LLC Limited Liability Company
LLC Limited Liability Company Pro and Con Analysis include being easy to form, protecting owners from personal liability, and offering flexible tax options. However, LLCs also make raising money difficult and can misalign owner tax burdens and their earnings from the company.
Much has been made in the business world about the benefits of forming your business as an LLC Limited Liability Company. But before you make the decision, it’s important to understand the advantages and disadvantages of this type of business structure.
Combining some elements of a corporation tax and some elements of an LLP partnership/sole proprietorship, the LLC is not considered a corporation, but it does provide some of the same protection a corporation offers. Here are some more details on the advantages of an LLC:
- More flexibility: Although a limited liability company must file articles of organization with the state, it has a more flexible management structure than a corporation. The flexibility evolves from the phrase “unless otherwise provided for in the operating agreement.” This allows business owners to create a structure tailored to the business owner’s requirements.
- Limited liability: As its title suggests, the LLC protects owners and shareholders from personal liability in case of judgments or debts against the business.
- Tax options: An LLC can choose whether it wants to be taxed as a sole proprietorship, partnership, S corporation, or corporation.
- Fewer compliance issues: In most states, an LLC doesn’t need to have an annual meeting, and the LLC isn’t required to have a board of directors. Plus, there’s less paperwork and recordkeeping required compared to a corporation.
- Perpetual existence: Like a corporation, an LLC has a life of its own and can continue to exist after the owners sell their shares or die.
- Investors: Much like a limited partnership, members of an LLC can be investors only and have little or no say in the daily operational decisions of the business, as long as this is stated in the operating agreement.
There are also some disadvantages to an LLC:
- Pass-through taxes: Although LLCs do not deal with the “double taxation” faced by a corporation, they do incur “pass-through” taxation, meaning that profits and losses are reported on each owner’s or shareholder’s tax return, whether or not the shareholders receive dividends. Because of that, the LLC Limited Liability Company may be more suited to a one-person owner situation, as shareholders may not appreciate pass-through taxation.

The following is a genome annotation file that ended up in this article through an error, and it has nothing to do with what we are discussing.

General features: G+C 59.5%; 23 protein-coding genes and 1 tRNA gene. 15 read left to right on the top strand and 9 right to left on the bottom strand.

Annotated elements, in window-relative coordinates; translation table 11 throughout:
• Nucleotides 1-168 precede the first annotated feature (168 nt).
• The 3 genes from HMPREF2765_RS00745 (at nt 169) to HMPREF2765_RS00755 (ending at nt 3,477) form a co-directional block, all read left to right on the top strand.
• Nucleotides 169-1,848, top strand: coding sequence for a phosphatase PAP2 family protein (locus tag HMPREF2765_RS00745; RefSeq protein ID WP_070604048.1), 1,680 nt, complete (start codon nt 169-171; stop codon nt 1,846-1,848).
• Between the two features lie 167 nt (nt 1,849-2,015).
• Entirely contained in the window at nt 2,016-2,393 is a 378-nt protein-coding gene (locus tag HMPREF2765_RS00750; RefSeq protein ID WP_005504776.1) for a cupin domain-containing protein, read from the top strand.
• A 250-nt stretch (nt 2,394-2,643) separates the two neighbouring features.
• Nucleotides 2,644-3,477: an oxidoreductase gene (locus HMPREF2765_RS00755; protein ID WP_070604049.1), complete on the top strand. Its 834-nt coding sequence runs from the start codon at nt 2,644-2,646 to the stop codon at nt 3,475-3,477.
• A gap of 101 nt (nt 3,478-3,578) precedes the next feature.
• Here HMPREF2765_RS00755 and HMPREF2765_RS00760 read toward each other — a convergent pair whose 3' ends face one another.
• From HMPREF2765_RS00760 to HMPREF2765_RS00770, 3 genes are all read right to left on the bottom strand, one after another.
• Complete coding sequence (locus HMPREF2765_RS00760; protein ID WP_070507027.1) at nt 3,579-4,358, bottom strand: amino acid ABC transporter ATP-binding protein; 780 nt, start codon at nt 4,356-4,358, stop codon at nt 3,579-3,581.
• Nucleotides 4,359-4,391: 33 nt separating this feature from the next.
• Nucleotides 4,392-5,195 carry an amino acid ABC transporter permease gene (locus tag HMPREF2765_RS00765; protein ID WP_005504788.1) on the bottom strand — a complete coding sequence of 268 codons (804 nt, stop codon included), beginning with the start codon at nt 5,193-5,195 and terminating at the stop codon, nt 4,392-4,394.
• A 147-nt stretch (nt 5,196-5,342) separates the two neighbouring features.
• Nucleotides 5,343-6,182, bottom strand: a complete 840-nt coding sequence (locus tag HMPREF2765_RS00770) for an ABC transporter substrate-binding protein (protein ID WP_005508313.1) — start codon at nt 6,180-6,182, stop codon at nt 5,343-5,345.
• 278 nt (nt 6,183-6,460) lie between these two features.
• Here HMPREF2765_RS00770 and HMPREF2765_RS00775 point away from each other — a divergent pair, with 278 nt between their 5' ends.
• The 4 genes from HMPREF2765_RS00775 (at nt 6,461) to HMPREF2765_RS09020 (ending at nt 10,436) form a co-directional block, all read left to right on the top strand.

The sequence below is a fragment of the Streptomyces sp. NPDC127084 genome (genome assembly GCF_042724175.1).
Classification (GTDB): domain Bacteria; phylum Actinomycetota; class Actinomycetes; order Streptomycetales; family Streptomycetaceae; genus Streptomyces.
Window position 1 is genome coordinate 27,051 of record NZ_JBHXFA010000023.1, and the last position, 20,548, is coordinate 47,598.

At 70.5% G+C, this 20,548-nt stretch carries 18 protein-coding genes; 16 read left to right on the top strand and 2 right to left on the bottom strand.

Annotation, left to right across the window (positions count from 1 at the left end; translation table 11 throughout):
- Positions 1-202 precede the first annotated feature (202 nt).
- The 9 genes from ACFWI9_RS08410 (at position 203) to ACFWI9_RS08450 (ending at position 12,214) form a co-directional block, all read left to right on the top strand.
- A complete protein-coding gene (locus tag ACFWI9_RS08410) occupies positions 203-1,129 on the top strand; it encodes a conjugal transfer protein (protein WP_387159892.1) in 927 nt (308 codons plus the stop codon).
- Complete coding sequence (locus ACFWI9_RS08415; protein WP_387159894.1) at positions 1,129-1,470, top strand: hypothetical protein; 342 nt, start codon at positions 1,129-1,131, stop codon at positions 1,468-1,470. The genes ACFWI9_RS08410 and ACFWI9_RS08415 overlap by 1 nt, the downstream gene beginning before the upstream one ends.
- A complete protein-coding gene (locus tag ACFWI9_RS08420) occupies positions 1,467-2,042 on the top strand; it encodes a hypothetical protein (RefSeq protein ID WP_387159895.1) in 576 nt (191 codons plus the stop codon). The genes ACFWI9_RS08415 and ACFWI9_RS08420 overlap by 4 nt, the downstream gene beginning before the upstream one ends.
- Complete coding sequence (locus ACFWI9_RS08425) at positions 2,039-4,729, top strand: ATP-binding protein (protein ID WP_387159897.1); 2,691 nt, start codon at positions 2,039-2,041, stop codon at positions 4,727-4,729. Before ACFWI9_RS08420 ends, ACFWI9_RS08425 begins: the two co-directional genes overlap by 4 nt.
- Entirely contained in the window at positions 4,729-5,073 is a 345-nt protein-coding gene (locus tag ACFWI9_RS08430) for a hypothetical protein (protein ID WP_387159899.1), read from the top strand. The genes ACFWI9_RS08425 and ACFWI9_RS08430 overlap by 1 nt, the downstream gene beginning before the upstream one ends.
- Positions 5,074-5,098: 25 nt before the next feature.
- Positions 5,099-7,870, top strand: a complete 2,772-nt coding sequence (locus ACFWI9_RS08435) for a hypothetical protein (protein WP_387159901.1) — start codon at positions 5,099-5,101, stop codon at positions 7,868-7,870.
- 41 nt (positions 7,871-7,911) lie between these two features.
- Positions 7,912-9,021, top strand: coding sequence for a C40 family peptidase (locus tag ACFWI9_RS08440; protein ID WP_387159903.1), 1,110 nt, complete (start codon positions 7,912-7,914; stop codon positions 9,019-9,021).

- Raising money: Because of the lack of a strict corporate structure and pass-through taxation, investors may be hesitant about putting their money into an LLC.
- Additional taxes: Many states, such as California, New York, and Texas, to name a few, require LLCs to pay a franchise tax or “capital values tax.”
- Less structure: The lack of strict requirements for governing the business could mean problems down the road unless a detailed operating agreement is in place, which requires additional upfront costs such as attorney fees.
LLC Limited Liability Company Pro and Con Analysis
You have the flexibility of being taxed as a sole proprietor, partnership, S corporation, or C corporation
As an LLC member, you cannot pay yourself wages.
How does an LLC Limited Liability Company compare to an S Corporation What are the major advantages and disadvantages of an LLC?
S corporations have some advantages over LLCs. It can be easier to obtain outside funding as some investors and banks prefer to invest in corporations than LLCs. … LLC owners, in contrast, pay self-employment taxes, which can result in a higher overall tax liability.
How is an LLC Limited Liability Company taxed?
A Limited Liability Company (LLC) is not a separate tax entity like a corporation; instead, it is what the IRS calls a “pass-through entity,” like a partnership or sole proprietorship. … The LLC itself does not pay federal income taxes, but some states do charge the LLC itself a tax.
How do I pay myself from my LLC?
You pay yourself from your single-member LLC by making an owner’s draw. Single-member LLC is a “disregarded entity.” In this case, that means your company’s profits and your incomes are the same. At the end of the year, you report them with Schedule C of your tax return (IRS Form 1040)
Who pays more taxes LLC or S Corp?
S Corps have more advantageous self-employment taxes than LLC’s. S Corp owners can be considered employees and paid “a reasonable salary.” FICA taxes are taken out and paid on the amount of the salary.
How does a 2 member LLC file taxes?
An LLC with 2 or more owners is called a multi-member LLC, and the IRS taxes multi-member LLCs like a Partnership. … An LLC taxed as a partnership must also file a 1065 partnership return and issue K-1s to the LLC owners. An LLC can also elect to be taxed as an S-Corporation or a C-Corporation
Does a single-member LLC need to file a separate tax return?
Single-member LLCs do not file a separate business tax return. … LLCs protect the owner’s assets from being seized to pay for business debts. If an owner wishes to operate a single-member LLC, they need to file paperwork with the state in which they plan to conduct business
What is the best tax classification for an LLC?
Many LLC’s choose the S corporation for its tax status because:
It avoids the double taxation situation of corporations.
S corporation owners can take the QBI deduction on business income (not employment income)
Owners pay Social Security/Medicare tax only on employment income.
Are LLC double taxed?
The LLC Limited Liability Company is not a separate taxpayer, and it does not pay dividends. Thus, the double taxation concept does not apply to LLCs (unless, of course, an LLC elected to be treated as a corporation for federal income tax purposes, which would be a rare occurrence.)